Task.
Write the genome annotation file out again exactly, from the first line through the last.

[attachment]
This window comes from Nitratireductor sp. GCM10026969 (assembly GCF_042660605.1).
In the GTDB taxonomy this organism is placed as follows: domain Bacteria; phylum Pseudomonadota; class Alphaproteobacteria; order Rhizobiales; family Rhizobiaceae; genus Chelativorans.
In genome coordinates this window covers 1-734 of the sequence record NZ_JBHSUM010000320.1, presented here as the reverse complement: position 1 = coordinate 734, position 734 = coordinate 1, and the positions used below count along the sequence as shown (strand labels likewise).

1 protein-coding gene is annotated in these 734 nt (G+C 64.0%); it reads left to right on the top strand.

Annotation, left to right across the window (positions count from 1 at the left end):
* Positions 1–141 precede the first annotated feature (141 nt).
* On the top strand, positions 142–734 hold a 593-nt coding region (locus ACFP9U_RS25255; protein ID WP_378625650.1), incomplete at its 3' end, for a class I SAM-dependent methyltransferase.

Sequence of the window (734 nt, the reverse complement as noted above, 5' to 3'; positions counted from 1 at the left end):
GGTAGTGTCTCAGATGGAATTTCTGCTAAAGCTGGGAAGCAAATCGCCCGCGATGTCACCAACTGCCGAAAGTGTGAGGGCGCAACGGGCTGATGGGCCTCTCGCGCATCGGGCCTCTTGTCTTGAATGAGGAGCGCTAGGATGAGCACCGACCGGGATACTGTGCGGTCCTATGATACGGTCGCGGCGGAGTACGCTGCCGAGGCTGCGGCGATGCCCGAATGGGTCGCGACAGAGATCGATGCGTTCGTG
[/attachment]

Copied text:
This window comes from Nitratireductor sp. GCM10026969 (assembly GCF_042660605.1).
In the GTDB taxonomy this organism is placed as follows: domain Bacteria; phylum Pseudomonadota; class Alphaproteobacteria; order Rhizobiales; family Rhizobiaceae; genus Chelativorans.
In genome coordinates this window covers 1-734 of the sequence record NZ_JBHSUM010000320.1, presented here as the reverse complement: position 1 = coordinate 734, position 734 = coordinate 1, and the positions used below count along the sequence as shown (strand labels likewise).

1 protein-coding gene is annotated in these 734 nt (G+C 64.0%); it reads left to right on the top strand.

Annotation, left to right across the window (positions count from 1 at the left end):
* Positions 1–141 precede the first annotated feature (141 nt).
* On the top strand, positions 142–734 hold a 593-nt coding region (locus ACFP9U_RS25255; protein ID WP_378625650.1), incomplete at its 3' end, for a class I SAM-dependent methyltransferase.

Sequence of the window (734 nt, the reverse complement as noted above, 5' to 3'; positions counted from 1 at the left end):
GGTAGTGTCTCAGATGGAATTTCTGCTAAAGCTGGGAAGCAAATCGCCCGCGATGTCACCAACTGCCGAAAGTGTGAGGGCGCAACGGGCTGATGGGCCTCTCGCGCATCGGGCCTCTTGTCTTGAATGAGGAGCGCTAGGATGAGCACCGACCGGGATACTGTGCGGTCCTATGATACGGTCGCGGCGGAGTACGCTGCCGAGGCTGCGGCGATGCCCGAATGGGTCGCGACAGAGATCGATGCGTTCGTG